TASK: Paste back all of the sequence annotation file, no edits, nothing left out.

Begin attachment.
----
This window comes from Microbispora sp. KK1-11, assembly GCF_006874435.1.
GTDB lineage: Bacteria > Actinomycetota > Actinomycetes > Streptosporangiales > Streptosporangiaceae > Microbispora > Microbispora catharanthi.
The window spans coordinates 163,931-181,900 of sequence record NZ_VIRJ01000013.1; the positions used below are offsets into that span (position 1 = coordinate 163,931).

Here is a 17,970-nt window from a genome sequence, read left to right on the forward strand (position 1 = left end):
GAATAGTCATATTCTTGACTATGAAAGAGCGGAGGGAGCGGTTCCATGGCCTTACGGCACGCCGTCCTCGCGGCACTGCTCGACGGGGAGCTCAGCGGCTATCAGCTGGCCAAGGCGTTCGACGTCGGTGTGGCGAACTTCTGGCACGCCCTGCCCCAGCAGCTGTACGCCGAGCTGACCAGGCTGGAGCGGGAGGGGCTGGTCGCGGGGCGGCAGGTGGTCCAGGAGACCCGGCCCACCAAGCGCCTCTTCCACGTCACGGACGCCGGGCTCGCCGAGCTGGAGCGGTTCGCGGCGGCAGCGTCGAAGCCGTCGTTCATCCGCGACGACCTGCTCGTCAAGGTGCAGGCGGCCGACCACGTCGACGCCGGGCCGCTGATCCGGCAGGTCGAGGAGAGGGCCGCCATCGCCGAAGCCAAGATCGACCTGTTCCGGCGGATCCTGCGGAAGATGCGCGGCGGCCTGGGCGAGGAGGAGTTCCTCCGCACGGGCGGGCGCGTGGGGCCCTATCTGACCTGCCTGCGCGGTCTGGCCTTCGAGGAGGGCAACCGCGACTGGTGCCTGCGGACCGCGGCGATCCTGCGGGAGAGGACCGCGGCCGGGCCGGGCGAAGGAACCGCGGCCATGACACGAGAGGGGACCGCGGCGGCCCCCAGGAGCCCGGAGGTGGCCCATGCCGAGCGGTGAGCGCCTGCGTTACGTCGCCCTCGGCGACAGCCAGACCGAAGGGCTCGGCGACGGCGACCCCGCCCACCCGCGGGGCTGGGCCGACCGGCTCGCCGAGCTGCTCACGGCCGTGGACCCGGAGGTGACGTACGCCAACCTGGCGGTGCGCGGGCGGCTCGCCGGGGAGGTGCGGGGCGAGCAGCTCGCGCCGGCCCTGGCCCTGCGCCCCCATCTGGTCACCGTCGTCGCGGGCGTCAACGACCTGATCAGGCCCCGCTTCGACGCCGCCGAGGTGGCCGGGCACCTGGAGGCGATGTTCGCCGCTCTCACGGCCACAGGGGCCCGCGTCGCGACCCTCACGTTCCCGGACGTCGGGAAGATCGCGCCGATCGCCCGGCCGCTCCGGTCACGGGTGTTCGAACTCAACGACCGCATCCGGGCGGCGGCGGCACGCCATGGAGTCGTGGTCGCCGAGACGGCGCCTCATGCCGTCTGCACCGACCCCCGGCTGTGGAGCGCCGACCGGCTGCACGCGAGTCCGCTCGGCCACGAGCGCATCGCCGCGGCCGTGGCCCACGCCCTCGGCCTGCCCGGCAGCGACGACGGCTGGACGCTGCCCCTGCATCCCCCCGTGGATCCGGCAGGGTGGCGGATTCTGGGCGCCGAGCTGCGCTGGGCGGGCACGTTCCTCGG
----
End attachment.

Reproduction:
This window comes from Microbispora sp. KK1-11, assembly GCF_006874435.1.
GTDB lineage: Bacteria > Actinomycetota > Actinomycetes > Streptosporangiales > Streptosporangiaceae > Microbispora > Microbispora catharanthi.
The window spans coordinates 163,931-181,900 of sequence record NZ_VIRJ01000013.1; the positions used below are offsets into that span (position 1 = coordinate 163,931).

Here is a 17,970-nt window from a genome sequence, read left to right on the forward strand (position 1 = left end):
GAATAGTCATATTCTTGACTATGAAAGAGCGGAGGGAGCGGTTCCATGGCCTTACGGCACGCCGTCCTCGCGGCACTGCTCGACGGGGAGCTCAGCGGCTATCAGCTGGCCAAGGCGTTCGACGTCGGTGTGGCGAACTTCTGGCACGCCCTGCCCCAGCAGCTGTACGCCGAGCTGACCAGGCTGGAGCGGGAGGGGCTGGTCGCGGGGCGGCAGGTGGTCCAGGAGACCCGGCCCACCAAGCGCCTCTTCCACGTCACGGACGCCGGGCTCGCCGAGCTGGAGCGGTTCGCGGCGGCAGCGTCGAAGCCGTCGTTCATCCGCGACGACCTGCTCGTCAAGGTGCAGGCGGCCGACCACGTCGACGCCGGGCCGCTGATCCGGCAGGTCGAGGAGAGGGCCGCCATCGCCGAAGCCAAGATCGACCTGTTCCGGCGGATCCTGCGGAAGATGCGCGGCGGCCTGGGCGAGGAGGAGTTCCTCCGCACGGGCGGGCGCGTGGGGCCCTATCTGACCTGCCTGCGCGGTCTGGCCTTCGAGGAGGGCAACCGCGACTGGTGCCTGCGGACCGCGGCGATCCTGCGGGAGAGGACCGCGGCCGGGCCGGGCGAAGGAACCGCGGCCATGACACGAGAGGGGACCGCGGCGGCCCCCAGGAGCCCGGAGGTGGCCCATGCCGAGCGGTGAGCGCCTGCGTTACGTCGCCCTCGGCGACAGCCAGACCGAAGGGCTCGGCGACGGCGACCCCGCCCACCCGCGGGGCTGGGCCGACCGGCTCGCCGAGCTGCTCACGGCCGTGGACCCGGAGGTGACGTACGCCAACCTGGCGGTGCGCGGGCGGCTCGCCGGGGAGGTGCGGGGCGAGCAGCTCGCGCCGGCCCTGGCCCTGCGCCCCCATCTGGTCACCGTCGTCGCGGGCGTCAACGACCTGATCAGGCCCCGCTTCGACGCCGCCGAGGTGGCCGGGCACCTGGAGGCGATGTTCGCCGCTCTCACGGCCACAGGGGCCCGCGTCGCGACCCTCACGTTCCCGGACGTCGGGAAGATCGCGCCGATCGCCCGGCCGCTCCGGTCACGGGTGTTCGAACTCAACGACCGCATCCGGGCGGCGGCGGCACGCCATGGAGTCGTGGTCGCCGAGACGGCGCCTCATGCCGTCTGCACCGACCCCCGGCTGTGGAGCGCCGACCGGCTGCACGCGAGTCCGCTCGGCCACGAGCGCATCGCCGCGGCCGTGGCCCACGCCCTCGGCCTGCCCGGCAGCGACGACGGCTGGACGCTGCCCCTGCATCCCCCCGTGGATCCGGCAGGGTGGCGGATTCTGGGCGCCGAGCTGCGCTGGGCGGGCACGTTCCTCGG